Thursday, May 5, 2011

Common Sense

Thomas Paine is one of the best-known among the Founding Fathers of the USA even though he never held a political position. His main claims to fame are Common Sense, Rights of Man and Crisis, booklets that helped to incite colonists into overthrowing the British Government and starting a new civilization. I remember reading about this booklet in school, but we didn't actually read it. Had we done so, it would've been most illuminating, I think, to hear that the seeds of the American Revolution had proto-capitalistic motives even then:

"What have we to do with setting the world at defiance? Our plan is commerce, and that, well attended to, will secure us the peace and friendship of all Europe; because, it is the interest of all Europe to have America a FREE PORT."

There are a lot of aspects of Paine that didn't make it into my high school civics class, in fact. Our textbook by Daniel Boorstin didn't mention that after helping to found America, Paine high-tailed it to France, palled around with Napoleon, and advised the French government on methods to conquer America. Eventually he ended up pissing off the French as well, and found himself in a cell awaiting the gullotine. He very narrowly escaped being beheaded and got a reprieve.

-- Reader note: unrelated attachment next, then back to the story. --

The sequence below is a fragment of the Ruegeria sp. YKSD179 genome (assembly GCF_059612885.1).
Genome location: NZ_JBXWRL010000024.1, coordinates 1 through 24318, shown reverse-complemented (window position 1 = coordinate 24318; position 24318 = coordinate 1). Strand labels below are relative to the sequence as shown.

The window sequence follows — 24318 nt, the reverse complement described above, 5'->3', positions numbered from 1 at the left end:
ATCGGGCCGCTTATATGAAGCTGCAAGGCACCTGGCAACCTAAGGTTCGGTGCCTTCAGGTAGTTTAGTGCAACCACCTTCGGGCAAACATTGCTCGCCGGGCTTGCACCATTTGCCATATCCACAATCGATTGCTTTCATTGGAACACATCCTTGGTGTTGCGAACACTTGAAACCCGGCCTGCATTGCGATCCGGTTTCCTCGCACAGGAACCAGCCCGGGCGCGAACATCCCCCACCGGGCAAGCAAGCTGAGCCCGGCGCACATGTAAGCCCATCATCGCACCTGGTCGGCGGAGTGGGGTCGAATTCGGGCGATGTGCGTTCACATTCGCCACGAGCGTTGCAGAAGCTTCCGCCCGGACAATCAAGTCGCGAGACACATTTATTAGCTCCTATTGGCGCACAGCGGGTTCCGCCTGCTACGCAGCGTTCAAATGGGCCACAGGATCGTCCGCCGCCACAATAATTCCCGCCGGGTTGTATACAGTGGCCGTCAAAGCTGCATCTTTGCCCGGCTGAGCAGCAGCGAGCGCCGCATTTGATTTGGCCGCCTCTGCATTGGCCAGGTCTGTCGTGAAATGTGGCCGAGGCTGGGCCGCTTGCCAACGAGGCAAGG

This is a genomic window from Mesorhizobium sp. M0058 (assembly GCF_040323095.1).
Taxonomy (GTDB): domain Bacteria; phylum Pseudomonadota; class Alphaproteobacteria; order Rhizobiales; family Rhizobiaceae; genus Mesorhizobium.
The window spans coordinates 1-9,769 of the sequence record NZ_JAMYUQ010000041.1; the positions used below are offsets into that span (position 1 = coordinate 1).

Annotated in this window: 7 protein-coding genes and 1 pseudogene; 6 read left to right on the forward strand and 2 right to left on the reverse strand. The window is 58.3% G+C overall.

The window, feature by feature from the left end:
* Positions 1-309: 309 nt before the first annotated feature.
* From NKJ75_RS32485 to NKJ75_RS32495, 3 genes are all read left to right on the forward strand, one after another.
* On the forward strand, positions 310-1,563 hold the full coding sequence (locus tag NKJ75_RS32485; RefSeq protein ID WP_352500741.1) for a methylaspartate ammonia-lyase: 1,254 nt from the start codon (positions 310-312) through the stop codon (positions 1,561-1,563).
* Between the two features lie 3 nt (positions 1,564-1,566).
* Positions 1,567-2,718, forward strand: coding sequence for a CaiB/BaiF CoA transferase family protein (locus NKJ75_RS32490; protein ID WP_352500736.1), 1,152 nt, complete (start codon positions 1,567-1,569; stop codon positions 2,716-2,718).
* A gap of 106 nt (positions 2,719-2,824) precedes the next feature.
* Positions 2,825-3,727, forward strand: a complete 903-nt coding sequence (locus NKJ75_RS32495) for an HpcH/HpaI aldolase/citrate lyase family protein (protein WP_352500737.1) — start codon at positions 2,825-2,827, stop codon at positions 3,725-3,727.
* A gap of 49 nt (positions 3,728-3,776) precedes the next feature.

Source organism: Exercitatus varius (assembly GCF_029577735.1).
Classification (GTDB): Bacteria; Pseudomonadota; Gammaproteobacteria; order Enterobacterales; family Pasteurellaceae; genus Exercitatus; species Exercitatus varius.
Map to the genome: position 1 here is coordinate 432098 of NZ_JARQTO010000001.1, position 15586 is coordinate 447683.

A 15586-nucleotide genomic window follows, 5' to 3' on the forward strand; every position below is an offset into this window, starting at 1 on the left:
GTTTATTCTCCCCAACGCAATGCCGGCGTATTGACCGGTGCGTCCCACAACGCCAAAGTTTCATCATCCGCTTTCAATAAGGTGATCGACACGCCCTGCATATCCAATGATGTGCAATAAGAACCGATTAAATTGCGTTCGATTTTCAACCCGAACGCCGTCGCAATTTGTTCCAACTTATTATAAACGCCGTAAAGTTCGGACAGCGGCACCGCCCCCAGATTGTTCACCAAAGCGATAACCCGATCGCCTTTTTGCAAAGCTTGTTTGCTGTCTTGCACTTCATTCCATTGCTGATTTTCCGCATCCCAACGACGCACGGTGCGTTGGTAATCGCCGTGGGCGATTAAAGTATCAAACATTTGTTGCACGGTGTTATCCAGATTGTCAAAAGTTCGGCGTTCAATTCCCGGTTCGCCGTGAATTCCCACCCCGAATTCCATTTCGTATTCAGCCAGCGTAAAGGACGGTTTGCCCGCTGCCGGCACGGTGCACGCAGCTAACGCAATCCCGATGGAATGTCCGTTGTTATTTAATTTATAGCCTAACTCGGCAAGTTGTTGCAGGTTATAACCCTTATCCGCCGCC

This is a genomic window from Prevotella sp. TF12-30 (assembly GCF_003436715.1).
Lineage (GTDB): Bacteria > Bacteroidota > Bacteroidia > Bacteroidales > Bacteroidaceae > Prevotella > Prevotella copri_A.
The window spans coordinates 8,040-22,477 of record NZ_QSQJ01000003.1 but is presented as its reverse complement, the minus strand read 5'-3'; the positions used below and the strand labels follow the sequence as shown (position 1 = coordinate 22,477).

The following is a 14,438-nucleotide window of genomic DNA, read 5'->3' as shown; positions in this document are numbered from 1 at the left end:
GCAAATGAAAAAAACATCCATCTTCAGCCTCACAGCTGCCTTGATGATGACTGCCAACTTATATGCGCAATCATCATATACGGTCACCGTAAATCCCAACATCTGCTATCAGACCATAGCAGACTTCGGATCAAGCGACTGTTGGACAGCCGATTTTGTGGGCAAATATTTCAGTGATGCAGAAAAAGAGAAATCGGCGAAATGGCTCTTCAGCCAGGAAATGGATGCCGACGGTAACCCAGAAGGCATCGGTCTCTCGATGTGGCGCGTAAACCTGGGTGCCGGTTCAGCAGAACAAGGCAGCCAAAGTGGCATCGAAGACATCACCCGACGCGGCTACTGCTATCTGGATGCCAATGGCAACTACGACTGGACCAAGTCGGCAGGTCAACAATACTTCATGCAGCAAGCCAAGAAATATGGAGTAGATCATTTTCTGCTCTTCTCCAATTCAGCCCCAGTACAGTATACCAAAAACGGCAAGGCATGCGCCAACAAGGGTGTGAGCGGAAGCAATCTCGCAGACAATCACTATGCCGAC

He published a diatribe against Christianity and religion in general, called The Age of Reason. In so doing, he turned almost all of his former friends and allies against him. When he died in 1809, only six people attended his funeral.

His contradictions and excesses must be taken with the giant grain of salt necessitated when assessing any truly great man; he ping-ponged around the globe like a pirate philosopher, doing whatever he needed to do to survive, and for his ideas of free-thinking to survive. Somehow, in the midst of all his revolutionary activities, he found time to be editor of Pennsylvania Magazine, architect of bridges (one of which was unique enough that he received a patent on its design), developed a smokeless candle, and worked with John Fitch in inventing steam engines. What have you done lately?

Tuesday, May 3, 2011

The Nernst Lamp

The more I hear well-meaning but misguided souls blather about the "carbon footprint" of incandescent bulbs and how it will "obviously" help save the Earth if we switch to pet-killing toxic Mercury-filled CFL bulbs, the more I think it's time somebody went back into the Nernst Lamp business.